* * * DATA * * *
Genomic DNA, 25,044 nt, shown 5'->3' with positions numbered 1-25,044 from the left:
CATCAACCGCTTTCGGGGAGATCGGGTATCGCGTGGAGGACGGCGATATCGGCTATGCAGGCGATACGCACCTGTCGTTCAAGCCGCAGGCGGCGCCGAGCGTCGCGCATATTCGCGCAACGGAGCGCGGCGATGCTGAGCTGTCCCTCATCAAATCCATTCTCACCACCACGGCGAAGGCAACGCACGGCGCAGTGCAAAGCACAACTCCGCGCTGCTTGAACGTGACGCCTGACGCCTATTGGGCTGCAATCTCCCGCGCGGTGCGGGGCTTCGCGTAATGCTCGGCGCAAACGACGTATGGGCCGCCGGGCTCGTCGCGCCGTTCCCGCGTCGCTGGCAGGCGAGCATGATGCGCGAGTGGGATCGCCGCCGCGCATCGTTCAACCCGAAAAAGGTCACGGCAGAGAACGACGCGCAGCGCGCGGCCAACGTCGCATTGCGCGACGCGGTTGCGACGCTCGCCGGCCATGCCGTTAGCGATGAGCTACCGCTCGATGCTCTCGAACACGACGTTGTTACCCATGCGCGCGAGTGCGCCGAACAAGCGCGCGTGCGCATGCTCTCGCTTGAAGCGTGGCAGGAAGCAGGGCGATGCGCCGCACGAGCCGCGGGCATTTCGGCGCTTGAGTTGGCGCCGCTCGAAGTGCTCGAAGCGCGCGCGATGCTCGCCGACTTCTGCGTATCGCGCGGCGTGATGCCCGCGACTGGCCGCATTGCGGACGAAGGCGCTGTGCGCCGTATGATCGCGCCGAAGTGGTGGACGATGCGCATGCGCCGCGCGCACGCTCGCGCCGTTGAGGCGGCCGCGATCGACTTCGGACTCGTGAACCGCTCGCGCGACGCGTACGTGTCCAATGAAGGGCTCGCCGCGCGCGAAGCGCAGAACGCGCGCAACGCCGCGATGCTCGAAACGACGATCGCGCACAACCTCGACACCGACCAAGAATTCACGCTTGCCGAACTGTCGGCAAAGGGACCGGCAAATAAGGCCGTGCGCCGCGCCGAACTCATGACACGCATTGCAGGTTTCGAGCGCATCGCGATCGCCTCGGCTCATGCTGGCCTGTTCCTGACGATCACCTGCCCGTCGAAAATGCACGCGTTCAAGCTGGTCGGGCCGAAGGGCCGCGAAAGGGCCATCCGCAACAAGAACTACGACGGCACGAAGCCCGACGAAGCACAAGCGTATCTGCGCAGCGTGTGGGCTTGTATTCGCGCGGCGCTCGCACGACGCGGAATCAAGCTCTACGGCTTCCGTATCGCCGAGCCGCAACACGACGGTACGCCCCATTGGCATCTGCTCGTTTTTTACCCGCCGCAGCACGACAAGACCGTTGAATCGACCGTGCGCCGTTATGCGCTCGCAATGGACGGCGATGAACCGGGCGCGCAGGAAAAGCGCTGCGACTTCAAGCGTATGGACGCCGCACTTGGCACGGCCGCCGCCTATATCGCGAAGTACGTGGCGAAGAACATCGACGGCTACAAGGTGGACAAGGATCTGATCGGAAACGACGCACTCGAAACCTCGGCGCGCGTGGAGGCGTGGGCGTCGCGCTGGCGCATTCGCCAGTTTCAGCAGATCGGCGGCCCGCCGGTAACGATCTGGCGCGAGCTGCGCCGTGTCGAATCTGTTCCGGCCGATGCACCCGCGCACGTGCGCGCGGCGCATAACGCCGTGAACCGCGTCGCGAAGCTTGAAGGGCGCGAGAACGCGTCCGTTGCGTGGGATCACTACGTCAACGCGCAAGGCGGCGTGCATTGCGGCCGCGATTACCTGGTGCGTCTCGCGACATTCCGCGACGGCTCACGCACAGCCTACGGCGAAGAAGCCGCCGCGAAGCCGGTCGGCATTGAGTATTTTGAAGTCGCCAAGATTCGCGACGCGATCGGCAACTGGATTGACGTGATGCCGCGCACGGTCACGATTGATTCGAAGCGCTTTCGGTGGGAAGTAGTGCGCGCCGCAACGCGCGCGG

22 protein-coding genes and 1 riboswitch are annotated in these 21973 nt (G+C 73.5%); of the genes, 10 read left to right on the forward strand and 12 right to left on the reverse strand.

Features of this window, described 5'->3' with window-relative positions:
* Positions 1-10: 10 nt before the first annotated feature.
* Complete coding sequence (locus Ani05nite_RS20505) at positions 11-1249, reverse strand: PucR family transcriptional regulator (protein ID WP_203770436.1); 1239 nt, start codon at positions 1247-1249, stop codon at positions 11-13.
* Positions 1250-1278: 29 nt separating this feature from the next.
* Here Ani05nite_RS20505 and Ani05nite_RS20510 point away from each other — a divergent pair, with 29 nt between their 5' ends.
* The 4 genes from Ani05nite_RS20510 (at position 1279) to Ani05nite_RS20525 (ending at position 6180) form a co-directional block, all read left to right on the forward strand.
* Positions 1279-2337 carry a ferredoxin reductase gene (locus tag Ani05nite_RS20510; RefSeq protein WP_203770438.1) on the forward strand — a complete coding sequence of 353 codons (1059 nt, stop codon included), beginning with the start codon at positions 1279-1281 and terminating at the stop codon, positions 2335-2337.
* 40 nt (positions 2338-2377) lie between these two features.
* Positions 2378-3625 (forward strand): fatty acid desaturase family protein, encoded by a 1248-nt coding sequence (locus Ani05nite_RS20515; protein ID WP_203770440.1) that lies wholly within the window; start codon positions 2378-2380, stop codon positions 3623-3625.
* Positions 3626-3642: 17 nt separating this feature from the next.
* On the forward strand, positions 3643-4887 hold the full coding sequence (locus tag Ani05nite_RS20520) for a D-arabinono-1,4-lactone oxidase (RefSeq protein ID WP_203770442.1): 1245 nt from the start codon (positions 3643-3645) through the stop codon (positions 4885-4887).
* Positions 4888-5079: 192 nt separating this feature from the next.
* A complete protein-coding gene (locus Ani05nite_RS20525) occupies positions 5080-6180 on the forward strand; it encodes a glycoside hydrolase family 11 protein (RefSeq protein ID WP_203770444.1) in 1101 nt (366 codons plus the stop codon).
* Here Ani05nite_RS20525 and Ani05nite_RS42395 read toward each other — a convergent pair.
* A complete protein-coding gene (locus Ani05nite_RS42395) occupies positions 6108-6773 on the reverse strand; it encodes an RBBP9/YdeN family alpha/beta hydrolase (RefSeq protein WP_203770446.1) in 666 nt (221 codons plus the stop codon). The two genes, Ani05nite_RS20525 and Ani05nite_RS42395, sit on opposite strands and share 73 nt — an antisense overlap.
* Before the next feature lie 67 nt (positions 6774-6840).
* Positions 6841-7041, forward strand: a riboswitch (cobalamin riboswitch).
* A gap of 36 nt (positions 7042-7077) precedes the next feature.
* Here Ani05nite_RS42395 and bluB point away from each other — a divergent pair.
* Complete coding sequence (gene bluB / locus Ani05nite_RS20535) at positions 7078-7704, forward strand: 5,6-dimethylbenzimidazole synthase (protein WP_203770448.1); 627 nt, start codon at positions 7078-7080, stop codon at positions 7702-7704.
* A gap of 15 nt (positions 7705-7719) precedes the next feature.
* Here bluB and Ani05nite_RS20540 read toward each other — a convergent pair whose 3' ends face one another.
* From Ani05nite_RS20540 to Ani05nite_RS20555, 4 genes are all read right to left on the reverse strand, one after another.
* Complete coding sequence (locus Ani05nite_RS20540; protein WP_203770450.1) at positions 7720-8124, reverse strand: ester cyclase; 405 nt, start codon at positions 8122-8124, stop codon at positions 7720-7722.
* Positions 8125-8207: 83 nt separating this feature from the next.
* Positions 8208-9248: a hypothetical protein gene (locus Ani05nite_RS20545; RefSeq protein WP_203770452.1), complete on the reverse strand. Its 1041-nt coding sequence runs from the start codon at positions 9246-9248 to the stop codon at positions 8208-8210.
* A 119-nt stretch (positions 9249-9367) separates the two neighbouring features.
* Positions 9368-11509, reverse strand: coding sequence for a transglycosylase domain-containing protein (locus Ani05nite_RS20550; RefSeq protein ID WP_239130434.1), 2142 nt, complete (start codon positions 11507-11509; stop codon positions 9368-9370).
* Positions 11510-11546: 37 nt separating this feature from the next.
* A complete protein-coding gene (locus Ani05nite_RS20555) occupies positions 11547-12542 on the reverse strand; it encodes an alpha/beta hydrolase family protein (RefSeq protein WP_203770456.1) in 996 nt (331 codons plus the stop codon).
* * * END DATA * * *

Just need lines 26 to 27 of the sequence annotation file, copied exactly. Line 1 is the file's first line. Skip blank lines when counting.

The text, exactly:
* From Ani05nite_RS20540 to Ani05nite_RS20555, 4 genes are all read right to left on the reverse strand, one after another.
* Complete coding sequence (locus Ani05nite_RS20540; protein WP_203770450.1) at positions 7720-8124, reverse strand: ester cyclase; 405 nt, start codon at positions 8122-8124, stop codon at positions 7720-7722.